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Barbara Rothen-Rutishauser
BioNanomaterials group, Adolphe Merkle Institute, University of Fribourg

OpenTox Euro 2019 talk: Predictive 3D epithelial tissue models – opportunities and limitations towards regulatory approval

The human body can be exposed to nanomaterials through a variety of different routes. As nanomaterials get in contact with the skin, the gastrointestinal tract, and the respiratory tract, these biological compartments are acting as barriers to the passage of nano-sized materials into the organism. These structural and functional barriers are provided by the epithelia serving as an interface between biological compartments. In order to initiate the reduction, refinement and replacement of time consuming, expensive and stressful (to the animals) in vivo experimental approaches, many in vitro (human) epithelial cell culture models have been developed during the last decades. Such models are described to simulate the human lung, skin as well as intestine epithelial tissue barrier and the choice of the model and the mode of nanomaterial exposure depends on the relevant scenario to be studied. Simple mono-cultures as well as highly sophisticated 3D models, involving different cell types which represent a more realistic physiological situation, are described.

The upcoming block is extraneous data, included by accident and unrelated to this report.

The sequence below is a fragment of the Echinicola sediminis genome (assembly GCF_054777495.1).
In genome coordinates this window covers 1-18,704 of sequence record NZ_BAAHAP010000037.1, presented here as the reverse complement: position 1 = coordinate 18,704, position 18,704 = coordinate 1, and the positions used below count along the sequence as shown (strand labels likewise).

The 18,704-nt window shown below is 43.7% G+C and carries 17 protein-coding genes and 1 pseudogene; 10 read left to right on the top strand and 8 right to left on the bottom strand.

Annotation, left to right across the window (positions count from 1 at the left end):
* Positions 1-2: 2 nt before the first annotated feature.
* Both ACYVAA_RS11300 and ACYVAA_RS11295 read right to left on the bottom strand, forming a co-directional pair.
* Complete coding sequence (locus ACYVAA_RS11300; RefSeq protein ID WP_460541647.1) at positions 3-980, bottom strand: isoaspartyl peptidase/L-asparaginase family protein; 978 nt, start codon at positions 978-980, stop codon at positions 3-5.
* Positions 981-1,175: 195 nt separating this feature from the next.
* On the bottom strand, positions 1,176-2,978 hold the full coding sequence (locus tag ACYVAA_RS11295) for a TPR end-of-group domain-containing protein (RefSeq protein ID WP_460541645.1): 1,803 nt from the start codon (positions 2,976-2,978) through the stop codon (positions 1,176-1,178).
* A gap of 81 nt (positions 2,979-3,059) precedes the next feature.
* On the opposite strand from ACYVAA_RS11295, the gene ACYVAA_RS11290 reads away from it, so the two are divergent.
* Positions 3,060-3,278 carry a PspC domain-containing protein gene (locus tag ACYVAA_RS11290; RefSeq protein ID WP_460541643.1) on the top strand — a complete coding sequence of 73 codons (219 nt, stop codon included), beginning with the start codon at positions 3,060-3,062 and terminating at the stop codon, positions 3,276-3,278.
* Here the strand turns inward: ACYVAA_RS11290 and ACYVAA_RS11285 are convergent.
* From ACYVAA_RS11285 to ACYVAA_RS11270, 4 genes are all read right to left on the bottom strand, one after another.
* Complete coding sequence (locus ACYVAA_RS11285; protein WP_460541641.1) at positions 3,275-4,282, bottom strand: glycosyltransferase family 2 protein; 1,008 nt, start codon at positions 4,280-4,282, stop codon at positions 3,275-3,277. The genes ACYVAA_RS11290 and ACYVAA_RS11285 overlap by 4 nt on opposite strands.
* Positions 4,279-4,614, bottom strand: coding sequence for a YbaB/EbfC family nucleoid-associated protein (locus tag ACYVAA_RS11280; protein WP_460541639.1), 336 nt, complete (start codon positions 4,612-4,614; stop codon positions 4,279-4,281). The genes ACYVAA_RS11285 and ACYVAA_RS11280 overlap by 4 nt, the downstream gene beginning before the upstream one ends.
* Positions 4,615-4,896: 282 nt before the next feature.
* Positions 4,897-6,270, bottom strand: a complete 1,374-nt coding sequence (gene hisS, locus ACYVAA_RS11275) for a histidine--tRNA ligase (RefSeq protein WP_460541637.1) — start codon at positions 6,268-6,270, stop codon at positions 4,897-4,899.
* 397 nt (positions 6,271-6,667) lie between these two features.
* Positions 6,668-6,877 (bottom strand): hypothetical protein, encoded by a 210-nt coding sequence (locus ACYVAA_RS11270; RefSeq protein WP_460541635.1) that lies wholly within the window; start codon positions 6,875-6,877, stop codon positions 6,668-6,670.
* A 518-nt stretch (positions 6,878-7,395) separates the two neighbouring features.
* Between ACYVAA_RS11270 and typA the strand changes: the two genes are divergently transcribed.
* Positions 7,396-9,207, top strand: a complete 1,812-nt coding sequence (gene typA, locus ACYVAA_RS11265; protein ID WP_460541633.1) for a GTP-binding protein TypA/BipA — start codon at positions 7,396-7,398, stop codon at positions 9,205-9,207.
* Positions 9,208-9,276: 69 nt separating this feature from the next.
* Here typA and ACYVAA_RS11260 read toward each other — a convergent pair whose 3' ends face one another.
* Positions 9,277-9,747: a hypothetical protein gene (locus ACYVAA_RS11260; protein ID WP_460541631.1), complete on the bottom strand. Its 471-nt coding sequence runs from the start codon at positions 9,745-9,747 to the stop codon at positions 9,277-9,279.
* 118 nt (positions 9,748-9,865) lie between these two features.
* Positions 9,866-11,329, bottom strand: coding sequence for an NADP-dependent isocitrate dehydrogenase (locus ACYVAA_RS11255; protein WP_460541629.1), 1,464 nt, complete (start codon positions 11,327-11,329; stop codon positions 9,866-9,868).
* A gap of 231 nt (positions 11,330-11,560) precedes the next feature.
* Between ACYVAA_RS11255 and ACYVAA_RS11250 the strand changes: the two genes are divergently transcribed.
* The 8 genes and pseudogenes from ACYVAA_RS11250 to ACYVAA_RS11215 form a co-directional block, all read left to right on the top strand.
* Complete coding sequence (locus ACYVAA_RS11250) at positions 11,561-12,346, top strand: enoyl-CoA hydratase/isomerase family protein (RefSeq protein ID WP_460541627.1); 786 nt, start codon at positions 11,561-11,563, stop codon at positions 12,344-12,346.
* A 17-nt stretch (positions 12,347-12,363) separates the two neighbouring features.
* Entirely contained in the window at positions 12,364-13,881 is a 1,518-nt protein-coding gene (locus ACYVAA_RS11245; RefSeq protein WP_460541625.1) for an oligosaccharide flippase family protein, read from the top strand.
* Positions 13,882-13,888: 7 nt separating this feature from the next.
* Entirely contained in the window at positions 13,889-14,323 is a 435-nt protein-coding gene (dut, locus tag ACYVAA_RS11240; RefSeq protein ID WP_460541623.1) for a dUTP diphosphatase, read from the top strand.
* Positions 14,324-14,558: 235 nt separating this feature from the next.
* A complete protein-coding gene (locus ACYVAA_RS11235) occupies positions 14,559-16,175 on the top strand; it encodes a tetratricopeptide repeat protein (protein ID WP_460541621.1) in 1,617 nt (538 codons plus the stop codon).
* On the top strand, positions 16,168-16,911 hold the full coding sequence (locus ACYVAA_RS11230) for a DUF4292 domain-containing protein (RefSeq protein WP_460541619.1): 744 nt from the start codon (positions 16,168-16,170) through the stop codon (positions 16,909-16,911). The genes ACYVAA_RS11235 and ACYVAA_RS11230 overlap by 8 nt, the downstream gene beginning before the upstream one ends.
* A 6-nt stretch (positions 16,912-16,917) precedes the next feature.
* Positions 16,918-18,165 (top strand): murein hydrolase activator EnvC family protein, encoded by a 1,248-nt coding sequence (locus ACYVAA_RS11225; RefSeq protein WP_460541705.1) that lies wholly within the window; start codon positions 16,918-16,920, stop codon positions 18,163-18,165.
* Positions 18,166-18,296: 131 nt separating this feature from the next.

In this presentation an overview about various models will be given including an insight into ongoing research projects in the group to study the hazard of aerosolized nanomaterials such as e.g. carbon nanotubes with lung tissue, the interaction of micro- and nanoplastic particles with a novel intestine model and finally the effect of ambient air particles on skin properties using a reconstructed epidermal model. In addition, the processes and interactions of the various stakeholders of the standardization, validation, and approval procedure for such alternative test methods will be discussed from a researcher perspective. 

This work is supported by the Adolphe Merkle Foundation and two H2020 European Union’s Horizon 2020 research and innovation programs: “CITYCARE” under the Marie Skłodowska-Curie grant agreement No 765602 ( and “PATROLS” under grant agreement No 760813 (